We’re so lucky to have unlimited access to knowledge now. Want to learn Rust? Clojure? Svelte? Just google something and start reading.
We enjoy ultra-fast Internet access. Google. Medium. Stack Overflow. O’Reilly Learning that I love so much (free for all U of A students).
It was different when I was a teenager, striving to learn.
Back in 1998, in a small Siberian town, knowledge was a scarce commodity. We had only one book shop that sold programming books, and my mother could barely afford them with her modest university salary and a high inflation rate.
So she bought me one book that opened the door to the rest of them.
I read it, came back to the book store and offered them a free website in exchange for access to their bookshelves. They agreed. Of course, the website was very rustic (I was only 14!), but it worked, and they liked it.
Every week, I came to the shop to get new content for the website (sometimes on paper, sometimes on a floppy disk) and borrow a new book to read.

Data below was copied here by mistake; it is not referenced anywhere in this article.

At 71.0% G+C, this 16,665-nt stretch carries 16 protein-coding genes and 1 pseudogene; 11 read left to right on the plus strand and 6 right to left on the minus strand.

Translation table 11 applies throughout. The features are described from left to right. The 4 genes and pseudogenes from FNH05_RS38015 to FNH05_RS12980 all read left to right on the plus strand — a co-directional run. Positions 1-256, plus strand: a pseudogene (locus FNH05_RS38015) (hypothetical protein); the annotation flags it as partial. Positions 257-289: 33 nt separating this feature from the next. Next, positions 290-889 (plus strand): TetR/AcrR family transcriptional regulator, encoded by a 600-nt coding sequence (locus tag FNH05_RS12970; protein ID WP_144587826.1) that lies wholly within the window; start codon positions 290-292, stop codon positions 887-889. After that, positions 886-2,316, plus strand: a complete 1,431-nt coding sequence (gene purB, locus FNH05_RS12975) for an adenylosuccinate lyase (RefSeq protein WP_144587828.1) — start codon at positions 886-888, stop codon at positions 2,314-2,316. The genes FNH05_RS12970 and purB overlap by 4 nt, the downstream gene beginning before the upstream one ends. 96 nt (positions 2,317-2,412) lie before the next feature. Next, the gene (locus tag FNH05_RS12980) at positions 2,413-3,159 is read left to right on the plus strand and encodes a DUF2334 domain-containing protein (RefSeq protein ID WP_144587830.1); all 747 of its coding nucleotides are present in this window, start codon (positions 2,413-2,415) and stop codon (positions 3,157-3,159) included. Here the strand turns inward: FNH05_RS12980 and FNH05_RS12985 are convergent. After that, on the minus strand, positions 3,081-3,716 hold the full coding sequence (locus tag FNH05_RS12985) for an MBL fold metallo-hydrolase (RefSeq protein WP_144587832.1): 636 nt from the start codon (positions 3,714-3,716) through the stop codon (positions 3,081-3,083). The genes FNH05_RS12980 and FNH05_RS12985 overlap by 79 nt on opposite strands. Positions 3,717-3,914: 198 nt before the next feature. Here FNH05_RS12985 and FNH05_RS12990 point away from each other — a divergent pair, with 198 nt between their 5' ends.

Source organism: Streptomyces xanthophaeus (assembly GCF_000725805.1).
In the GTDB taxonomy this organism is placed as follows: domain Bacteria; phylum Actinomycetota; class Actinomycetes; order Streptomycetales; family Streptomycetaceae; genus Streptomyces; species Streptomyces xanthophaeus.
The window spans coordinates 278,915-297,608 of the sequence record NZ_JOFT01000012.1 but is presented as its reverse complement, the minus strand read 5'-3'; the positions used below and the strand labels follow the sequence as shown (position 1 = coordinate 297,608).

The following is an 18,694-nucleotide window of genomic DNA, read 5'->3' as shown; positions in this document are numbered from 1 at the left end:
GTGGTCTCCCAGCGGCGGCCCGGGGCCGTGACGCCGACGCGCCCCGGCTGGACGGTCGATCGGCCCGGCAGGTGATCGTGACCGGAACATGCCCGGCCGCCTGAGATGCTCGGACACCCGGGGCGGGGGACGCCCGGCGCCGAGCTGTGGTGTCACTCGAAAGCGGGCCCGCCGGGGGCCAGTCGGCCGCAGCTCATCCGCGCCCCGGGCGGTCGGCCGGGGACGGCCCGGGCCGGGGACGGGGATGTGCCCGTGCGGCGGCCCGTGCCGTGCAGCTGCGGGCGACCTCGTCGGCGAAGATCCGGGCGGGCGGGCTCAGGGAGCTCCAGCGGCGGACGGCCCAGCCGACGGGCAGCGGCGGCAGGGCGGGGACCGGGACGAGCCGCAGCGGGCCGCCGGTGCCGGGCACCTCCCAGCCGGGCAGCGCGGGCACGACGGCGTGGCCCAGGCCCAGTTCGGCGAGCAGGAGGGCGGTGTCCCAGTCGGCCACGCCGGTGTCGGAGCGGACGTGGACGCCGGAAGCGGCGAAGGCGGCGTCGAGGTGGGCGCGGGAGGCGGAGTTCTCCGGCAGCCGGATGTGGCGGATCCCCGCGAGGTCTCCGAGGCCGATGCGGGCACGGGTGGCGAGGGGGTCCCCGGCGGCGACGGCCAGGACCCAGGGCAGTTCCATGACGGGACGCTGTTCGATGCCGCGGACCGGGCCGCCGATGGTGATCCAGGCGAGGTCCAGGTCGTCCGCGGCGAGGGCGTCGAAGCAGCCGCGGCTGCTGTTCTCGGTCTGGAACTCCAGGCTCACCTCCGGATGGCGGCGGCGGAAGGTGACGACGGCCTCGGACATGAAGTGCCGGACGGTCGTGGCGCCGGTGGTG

In a few months, I learned CSS, PHP and SQL from the books.
But I needed more. I needed the World Wide Web. Of course, it was not affordable for my family.
So, with that extended knowledge, I took the next step. I came to the office of the only local ISP and offered help with web development in exchange for a few hours of dial-up Internet access. They agreed and gave me an account with 30 hours per month.
I used my time wisely. I connected, opened several web pages in my Opera browser (images off for faster load) and disconnected right away. 5 min of connection time gave me 1-2 hours worth of reading, so those 30 hours felt like an unlimited monthly plan.
Now, with truly unlimited access to anything, we are incredibly lucky and privileged. But sometimes, I wonder. Maybe it was the scarcity that helped me learn to value the knowledge? Maybe it actually fueled my dedication to find ways to learn? So maybe I was lucky back then not to have everything I have now?